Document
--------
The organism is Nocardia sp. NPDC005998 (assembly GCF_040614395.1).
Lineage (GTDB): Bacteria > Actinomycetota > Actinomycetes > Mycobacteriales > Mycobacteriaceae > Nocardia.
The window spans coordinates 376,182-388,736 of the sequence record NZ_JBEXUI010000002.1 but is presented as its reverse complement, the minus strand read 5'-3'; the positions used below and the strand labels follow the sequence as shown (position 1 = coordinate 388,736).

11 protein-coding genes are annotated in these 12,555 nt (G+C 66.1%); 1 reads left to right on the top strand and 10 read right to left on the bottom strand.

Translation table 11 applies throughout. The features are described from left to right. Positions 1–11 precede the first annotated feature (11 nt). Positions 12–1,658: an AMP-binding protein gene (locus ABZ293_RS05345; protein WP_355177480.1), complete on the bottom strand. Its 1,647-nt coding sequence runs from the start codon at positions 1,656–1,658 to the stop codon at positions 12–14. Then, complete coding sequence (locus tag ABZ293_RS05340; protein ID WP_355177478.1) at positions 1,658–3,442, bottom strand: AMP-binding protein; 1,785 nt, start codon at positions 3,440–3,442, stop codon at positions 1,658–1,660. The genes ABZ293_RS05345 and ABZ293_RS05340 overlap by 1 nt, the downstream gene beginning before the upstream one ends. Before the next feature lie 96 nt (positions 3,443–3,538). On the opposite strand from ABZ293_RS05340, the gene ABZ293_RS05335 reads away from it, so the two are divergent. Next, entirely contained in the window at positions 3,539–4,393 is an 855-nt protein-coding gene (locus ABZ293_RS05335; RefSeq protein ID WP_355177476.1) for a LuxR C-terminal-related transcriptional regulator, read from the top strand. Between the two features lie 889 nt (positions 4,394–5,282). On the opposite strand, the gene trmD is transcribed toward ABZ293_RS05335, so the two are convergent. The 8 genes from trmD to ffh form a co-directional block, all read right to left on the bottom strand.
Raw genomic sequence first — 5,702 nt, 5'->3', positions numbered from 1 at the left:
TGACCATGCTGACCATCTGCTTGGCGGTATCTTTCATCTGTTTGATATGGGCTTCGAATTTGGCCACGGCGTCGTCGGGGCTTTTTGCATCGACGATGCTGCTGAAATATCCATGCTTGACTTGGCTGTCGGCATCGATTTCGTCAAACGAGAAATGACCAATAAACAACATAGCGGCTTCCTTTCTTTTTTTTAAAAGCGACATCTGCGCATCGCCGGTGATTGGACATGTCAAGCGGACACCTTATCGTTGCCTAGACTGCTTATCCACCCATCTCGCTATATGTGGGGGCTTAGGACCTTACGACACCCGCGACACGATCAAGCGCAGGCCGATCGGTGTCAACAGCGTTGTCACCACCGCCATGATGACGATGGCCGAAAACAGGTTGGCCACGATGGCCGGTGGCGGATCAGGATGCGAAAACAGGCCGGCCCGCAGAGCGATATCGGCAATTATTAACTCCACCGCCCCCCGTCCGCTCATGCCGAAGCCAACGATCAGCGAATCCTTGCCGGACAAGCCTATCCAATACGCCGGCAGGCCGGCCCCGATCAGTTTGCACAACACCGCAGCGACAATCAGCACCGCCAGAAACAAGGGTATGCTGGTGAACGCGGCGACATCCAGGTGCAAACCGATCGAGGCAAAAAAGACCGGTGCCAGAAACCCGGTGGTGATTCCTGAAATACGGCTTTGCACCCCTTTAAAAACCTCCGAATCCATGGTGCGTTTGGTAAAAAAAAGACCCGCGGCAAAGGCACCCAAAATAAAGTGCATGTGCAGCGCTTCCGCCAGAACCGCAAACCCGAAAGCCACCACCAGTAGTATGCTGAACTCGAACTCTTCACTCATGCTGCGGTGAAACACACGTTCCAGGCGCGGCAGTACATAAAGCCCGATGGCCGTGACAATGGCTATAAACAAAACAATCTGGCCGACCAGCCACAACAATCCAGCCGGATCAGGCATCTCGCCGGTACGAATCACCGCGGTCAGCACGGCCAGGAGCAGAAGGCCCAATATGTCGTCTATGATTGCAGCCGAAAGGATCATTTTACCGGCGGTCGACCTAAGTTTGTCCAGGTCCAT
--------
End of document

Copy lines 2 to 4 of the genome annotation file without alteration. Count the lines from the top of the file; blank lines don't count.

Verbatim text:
Lineage (GTDB): Bacteria > Actinomycetota > Actinomycetes > Mycobacteriales > Mycobacteriaceae > Nocardia.
The window spans coordinates 376,182-388,736 of the sequence record NZ_JBEXUI010000002.1 but is presented as its reverse complement, the minus strand read 5'-3'; the positions used below and the strand labels follow the sequence as shown (position 1 = coordinate 388,736).

11 protein-coding genes are annotated in these 12,555 nt (G+C 66.1%); 1 reads left to right on the top strand and 10 read right to left on the bottom strand.